This is particularly true of short-term interest rates. When investors around the world get skittish they turn to U.S. Treasuries for safety. But not all maturities (duration) are created equal. If an investor’s goal is to preserve purchasing power, they do not like maturity risk since the longer the maturity, the longer the risk of rising interest rates, which results in the possible loss of principal. They stay close, which means a possible increase in demand for short-term Treasuries if there is another global economic scare, such as another crisis in Europe or China. This could cause a drop in yields and a bump in the purchasing price of a bond.
The outlook is very different for high yield bonds and emerging market bonds. These bonds are perceived to be more risky than Treasuries. While the past several years have been good for these sorts of investments, it looks like the bloom is off the rose, which is why if you are buying and holding these bonds you may have seen your principal eroding over the past month or so.
Folks who were advised to simply buy and hold such bonds because they offered more interest now realize the increase in interest comes with an increase in risk. If the U.S. economy and/or the world economy experience a further decline, folks who continue to hold these high yield and emerging market bonds can expect these to fall in price as demand drops off, causing their interest rates to rise.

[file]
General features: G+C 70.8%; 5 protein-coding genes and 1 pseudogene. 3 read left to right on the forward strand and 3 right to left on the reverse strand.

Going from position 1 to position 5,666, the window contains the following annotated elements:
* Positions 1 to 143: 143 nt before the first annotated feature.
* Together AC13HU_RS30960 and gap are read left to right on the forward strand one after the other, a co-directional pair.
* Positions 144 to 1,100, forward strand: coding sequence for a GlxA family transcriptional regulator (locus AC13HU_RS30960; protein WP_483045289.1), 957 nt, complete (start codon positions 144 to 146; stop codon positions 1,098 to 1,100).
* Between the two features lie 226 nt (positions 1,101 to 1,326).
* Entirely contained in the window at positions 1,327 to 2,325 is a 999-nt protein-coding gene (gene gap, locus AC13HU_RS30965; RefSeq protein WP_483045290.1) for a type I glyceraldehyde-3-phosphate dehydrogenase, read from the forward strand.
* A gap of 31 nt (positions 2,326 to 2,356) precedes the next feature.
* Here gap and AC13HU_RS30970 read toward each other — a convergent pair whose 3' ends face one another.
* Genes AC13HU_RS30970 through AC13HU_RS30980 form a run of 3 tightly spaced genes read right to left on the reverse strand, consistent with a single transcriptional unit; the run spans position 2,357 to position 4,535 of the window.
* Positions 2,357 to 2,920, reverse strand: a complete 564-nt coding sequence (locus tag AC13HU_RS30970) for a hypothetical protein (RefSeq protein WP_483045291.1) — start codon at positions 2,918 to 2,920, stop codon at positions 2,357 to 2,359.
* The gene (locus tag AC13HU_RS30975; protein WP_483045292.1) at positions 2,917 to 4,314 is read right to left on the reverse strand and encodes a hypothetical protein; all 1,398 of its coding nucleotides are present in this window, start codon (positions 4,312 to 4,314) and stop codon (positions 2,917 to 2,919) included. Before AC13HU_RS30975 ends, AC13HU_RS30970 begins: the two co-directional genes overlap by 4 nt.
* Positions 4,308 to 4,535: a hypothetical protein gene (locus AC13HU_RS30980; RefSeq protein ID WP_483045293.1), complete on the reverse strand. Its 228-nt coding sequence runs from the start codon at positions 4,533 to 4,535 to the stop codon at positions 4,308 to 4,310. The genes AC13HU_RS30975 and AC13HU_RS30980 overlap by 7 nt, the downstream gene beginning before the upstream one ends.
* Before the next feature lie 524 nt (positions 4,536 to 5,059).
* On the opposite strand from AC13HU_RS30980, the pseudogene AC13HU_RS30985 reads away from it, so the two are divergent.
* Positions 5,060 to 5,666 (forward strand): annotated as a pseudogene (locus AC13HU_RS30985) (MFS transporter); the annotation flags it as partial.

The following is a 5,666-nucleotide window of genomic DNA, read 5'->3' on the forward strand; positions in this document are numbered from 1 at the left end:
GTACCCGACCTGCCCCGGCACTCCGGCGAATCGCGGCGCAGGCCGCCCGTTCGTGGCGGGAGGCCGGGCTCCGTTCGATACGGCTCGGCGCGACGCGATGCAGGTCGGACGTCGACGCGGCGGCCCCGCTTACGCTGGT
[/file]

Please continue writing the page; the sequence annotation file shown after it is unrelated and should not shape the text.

So, it appears that the days of exceptionally cheap mortgage money and auto loan money are over. The rates are still low today, but the chances of seeing sub-4% on a mortgage again remain slim. Bankers recently had the “Fear of Ben” (Bernanke) put into them, and it will be hard to shake it.
If you’re in the market for bonds, do your due diligence. While there’s risk, we see significant opportunity.
For those willing to do their homework, there are many bonds that have been battered at the back of the rollercoaster and now offer a decent yield, just don’t be talked into buying junk and do not prescribe to a bond buy and hold strategy because, You Deserve More!